Germany-based insurer Allianz says it plans to pay dividends © Reuters

European insurance companies are scrambling to react to contradictory messages from supervisors on dividends, with France seeking to stop payouts while regulators in the UK and Germany take a more flexible stance. 

On Thursday evening Eiopa, the EU’s insurance regulator, urged insurers to stop dividends, bonuses and share buybacks during the coronavirus crisis. It said they must “take all necessary steps to continue to ensure a robust level of own funds to be able to protect policyholders and absorb potential losses”.

But while Eiopa has an umbrella role overseeing the sector, the primary regulators are in individual countries and the messages from them have been mixed.

German financial watchdog BaFin said that it did not think a blanket dividend ban on insurance companies was merited at the moment.

“The individual situation of insurance companies needs to be taken into account,” said BaFin executive director Frank Grund. “We are in a close dialogue with the companies and expect a compelling explanation if they want to pay out dividends.”

Insurers are seen by investors as a major source of investment income, and so far few of them have cut their payouts.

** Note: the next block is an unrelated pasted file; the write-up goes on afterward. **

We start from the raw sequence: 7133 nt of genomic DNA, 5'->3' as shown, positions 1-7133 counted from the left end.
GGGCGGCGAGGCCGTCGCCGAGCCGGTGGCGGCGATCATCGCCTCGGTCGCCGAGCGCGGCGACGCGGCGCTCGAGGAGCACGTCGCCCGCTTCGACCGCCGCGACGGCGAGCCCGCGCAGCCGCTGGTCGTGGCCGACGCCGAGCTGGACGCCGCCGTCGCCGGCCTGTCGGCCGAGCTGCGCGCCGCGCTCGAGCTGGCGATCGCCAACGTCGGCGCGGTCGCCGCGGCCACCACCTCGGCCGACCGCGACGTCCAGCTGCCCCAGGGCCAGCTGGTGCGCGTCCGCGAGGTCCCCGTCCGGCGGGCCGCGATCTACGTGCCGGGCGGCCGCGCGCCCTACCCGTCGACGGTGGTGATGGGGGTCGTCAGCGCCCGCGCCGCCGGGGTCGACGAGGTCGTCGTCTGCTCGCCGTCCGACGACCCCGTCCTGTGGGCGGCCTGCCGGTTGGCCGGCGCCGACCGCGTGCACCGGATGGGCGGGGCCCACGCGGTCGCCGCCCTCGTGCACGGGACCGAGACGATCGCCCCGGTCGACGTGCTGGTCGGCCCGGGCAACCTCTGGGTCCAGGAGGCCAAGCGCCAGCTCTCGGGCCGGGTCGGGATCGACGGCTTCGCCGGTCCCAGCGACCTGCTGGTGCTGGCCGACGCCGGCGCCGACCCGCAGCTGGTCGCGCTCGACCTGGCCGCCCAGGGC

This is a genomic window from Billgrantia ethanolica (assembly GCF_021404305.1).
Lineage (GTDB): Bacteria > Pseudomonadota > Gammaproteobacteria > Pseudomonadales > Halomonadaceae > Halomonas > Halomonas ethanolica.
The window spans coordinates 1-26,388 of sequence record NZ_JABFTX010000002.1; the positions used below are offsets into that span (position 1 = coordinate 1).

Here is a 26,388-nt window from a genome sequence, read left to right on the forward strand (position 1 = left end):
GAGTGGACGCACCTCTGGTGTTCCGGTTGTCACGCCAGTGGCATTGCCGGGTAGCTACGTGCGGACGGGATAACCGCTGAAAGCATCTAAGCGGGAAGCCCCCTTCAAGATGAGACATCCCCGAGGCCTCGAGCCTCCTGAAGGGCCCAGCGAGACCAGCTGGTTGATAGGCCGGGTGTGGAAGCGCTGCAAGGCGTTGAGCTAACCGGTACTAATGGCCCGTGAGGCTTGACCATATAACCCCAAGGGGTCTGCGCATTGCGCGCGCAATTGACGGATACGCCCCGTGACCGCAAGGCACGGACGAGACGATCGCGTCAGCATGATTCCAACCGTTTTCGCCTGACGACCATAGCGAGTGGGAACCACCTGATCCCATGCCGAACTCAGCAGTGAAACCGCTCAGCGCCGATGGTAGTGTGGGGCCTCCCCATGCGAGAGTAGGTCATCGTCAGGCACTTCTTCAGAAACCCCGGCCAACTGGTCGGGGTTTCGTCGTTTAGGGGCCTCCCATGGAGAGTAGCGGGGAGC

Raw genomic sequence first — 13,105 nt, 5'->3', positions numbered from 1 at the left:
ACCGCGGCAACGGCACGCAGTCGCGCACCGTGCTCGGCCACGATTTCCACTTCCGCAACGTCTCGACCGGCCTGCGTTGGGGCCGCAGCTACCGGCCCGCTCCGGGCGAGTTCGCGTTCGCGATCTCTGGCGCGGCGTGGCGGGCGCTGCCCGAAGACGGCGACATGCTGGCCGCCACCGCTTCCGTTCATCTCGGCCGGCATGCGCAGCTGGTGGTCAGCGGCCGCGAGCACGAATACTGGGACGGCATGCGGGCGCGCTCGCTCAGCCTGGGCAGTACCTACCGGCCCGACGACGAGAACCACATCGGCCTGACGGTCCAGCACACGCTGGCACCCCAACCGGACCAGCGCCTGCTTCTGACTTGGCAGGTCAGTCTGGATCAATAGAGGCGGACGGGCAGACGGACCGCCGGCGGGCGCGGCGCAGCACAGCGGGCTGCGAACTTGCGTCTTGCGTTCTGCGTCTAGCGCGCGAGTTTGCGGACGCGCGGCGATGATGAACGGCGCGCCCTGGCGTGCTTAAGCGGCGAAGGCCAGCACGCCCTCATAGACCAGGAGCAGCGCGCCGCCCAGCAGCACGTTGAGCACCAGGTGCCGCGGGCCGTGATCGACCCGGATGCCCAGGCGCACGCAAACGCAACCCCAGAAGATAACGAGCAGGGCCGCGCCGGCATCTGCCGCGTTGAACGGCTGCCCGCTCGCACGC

Germany-based insurers Allianz and Talanx have said that they plan to go ahead with their dividends. Earlier this week Munich Re suspended its €1bn share buyback but said it would still pay a dividend.

Meanwhile the French regulator, the ACPR, has taken a much tougher line. In a statement on Friday it said that preserving capital should be the insurers’ priority, and that they should stop paying dividends until October 1.

Paris-based Axa has pushed back its annual meeting by two months until the end of June to “allow time for discussion with the European, French and other insurance regulators.”

UK-based insurers are also working out their response after the Prudential Regulation Authority wrote to them this week and said that they should manage their financial resources prudently but stopped short of an outright ban on dividends.

Most UK insurers proposed dividends alongside their annual results in February and March. Saga this week suspended its dividend but none of the UK’s FTSE 100 insurers have taken a similar decision so far.

In a statement on Friday, Legal & General said that it had “given careful consideration” to the PRA’s letter, and decided to go ahead with its dividend payment. The company said that it recognised “the importance of dividend income to many institutional and retail shareholders, particularly in the current environment”.

“The logical arguments to pay dividends are strong,” said Gordon Aitken, an analyst at RBC Capital Markets. Most insurers that he covers, he said, “have the means to pay the dividend in terms of capital”.

But he added: “Individual insurers are not being told what to do but this social pressure may well make it very difficult for an insurer to distribute even if its balance sheet is robust and its business is unaffected.”

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